The Red Shoes at Secret Cinema

Lucía Piquero is the founder choreographer of Diciembre Dance Group, a project started in 2008 to bring together artists from different backgrounds and disciplines. In her previous guest blog for us she considered the challenges and rewards of wearing the hats of dancer and choreographer.

Here Lu reports on her collaboration with Secret Cinema for their recent screening of ballet movie classic The Red Shoes.

If you have ever been inside Tobacco Docks in Wapping you already know what I mean when I say it is a shame that a building like this could be empty most of the time. The possibilities are really endless (we could talk about how this old factory could be used for dance or arts in general, but that would be another whole post), as the Future Cinema Group proved with their latest project. Secret Cinema is an ambitious new concept that allows audiences to interact with a film, bringing the screen to life using actors, dancers and set designers:

When we started collaborating with Secret Cinema for their screening of Powell and Pressburger’s The Red Shoes (through Cloud Dance Festival, for which we are really grateful!), Diciembre Dance Group co-director Sara Accettura and I went to visit Tobacco Docks to discuss our proposal and explore the possibilities. We talked to Future Cinema staff, including their lovely dance coordinator Mari Frogner, and agreed on a space and other details for our dance installation. The building seemed a perfect base to create almost any atmosphere, especially the “creepy” mood we were looking for.

We were inspired by the more surreal moments of the movie and wanted to create a dark room where the dancers (with red paint in their legs or red tights) would be seen from the thighs down. We wanted to have a structure from where they could “hang”, hence creating a “floating legs” effect. The movements would be turned in and weird, so as to create an atmosphere of insecurity for those watching. As with most ideas (especially when there are budget constraints), we had to adapt to what was available. Happily, we found two spaces that worked well: big windows where the dancers would be seen either from far away or from beneath, which helped us create the illusion of “floating legs”, as there was no possibility of building something for the dancers to actually hang from.

Next it was time to think about the way the film would be presented. The Secret Cinema team magically transformed the whole building (well, most of it really, the place is huge) into a mini London. The audience would come in and enter via “Covent Garden” and the “Royal Opera House” complete with a set workshop, costume and makeup departments and main character Vicky Page‘s own dressing room. In a fantastic way of reflecting the film, reality and fantasy were mixed; the actors and dancers you saw in the costume and makeup rooms getting ready, were the same actors and dancers who would later reappear performing around the audience.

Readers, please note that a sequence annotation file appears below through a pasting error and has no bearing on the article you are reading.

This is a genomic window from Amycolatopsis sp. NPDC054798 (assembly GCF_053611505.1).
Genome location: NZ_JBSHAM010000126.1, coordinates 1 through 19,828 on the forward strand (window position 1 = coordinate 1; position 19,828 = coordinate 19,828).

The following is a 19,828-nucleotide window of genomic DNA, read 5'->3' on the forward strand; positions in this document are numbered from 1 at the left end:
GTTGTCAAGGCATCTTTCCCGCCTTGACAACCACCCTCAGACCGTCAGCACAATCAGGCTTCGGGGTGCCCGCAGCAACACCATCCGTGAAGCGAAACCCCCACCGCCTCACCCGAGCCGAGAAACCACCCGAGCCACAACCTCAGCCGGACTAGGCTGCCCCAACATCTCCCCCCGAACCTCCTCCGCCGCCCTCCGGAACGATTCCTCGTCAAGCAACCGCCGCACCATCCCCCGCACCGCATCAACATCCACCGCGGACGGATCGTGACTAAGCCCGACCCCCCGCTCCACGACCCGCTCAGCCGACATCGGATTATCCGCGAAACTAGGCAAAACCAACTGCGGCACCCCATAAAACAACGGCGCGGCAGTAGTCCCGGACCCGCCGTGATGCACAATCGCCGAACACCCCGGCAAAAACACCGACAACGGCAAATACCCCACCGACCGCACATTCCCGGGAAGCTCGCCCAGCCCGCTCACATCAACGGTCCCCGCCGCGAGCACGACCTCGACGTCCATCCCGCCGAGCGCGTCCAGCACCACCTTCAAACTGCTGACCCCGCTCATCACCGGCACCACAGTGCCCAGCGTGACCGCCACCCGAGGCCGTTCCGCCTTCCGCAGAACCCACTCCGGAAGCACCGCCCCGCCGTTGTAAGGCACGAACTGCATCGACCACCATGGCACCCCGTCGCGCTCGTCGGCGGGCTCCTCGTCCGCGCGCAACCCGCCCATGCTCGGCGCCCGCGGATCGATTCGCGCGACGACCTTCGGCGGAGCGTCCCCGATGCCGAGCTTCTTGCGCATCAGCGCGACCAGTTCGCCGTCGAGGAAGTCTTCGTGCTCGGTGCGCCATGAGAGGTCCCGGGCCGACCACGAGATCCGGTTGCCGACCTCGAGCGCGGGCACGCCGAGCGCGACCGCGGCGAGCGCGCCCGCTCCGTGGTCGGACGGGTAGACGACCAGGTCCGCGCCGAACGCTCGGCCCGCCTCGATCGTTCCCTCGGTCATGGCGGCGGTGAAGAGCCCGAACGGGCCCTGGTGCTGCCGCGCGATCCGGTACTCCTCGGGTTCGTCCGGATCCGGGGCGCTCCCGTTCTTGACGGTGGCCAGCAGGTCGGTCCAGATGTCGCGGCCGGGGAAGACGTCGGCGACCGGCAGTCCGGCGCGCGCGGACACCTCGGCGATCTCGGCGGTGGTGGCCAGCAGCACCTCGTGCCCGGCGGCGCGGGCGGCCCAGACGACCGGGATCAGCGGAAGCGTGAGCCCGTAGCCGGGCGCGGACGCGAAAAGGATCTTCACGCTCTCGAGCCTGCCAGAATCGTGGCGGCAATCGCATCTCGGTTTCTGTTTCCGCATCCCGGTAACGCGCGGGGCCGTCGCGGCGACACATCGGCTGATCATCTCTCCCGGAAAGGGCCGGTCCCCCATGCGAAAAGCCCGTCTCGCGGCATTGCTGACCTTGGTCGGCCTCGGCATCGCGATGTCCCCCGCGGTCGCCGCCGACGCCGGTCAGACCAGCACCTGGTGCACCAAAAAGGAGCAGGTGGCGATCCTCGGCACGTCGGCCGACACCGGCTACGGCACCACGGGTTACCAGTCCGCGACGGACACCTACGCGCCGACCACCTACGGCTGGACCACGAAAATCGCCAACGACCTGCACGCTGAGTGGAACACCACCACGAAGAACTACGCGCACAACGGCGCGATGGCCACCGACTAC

In keeping with this mix of reality vs. fantasy there were two versions of the Covent Garden Piazza where you could find shops of every kind, from popcorn kiosks to restaurants, florists, jazz bars, jewelry shops and even hairdressers. To top it off, they also recreated fictional ballet impresario Boris Lermontov’s office and the rooms where the film screening would take place were surrounded by four “real theatres” (including the Royal Opera House, Sadler’s Wells and the Coliseum).

We had a dress rehearsal on the 9th of February, a press night on the 10th and then a month-long run of performances. This was the longest run of anything DDG has ever done and trying to arrange at least two or three dancers every night out of the 15 we had available proved to be a challenge. On the plus side, as our performances were improvised, we didn’t really need much rehearsal time, which made logistics easier for us (everyone should try at some point to bring together 15 freelance, unpaid dancers to rehearsal, pointe shoes are nothing compared to that pain!).

We set tasks and gave the dancers some imagery and instructions to work with, but they were free to improvise. As the music was initially vivacious (almost circus-like) it was very easy to be swayed away from the creepy mood onto a feeling of joy, so we had to coordinate with the dancers to ensure everyone stayed in “character”. The audience didn’t always see us at first, which led to very funny reactions and very intrigued looks, as if they were wondering where those floating legs came from. If you didn’t move for a while, people would come closer to see if you were a real dancer or a statue.

Another high point was that once our performance was done and we had changed out of dancers’ clothes we could experience Secret Cinema from the audience angle. Apart from minor quibbles, the whole production was wonderful, the idea alone that every night they sent hundreds of people back in time and to another world would be enough to make me happy, but the fact that everything was planned with so much detail to create a fun and interactive experience for the audience just adds to the wonder. DDG  would love to collaborate with the Future Cinema team again, but even if not, we will make sure to be part of the audience in their next production!

All photos by Diciembre Dance Group ©

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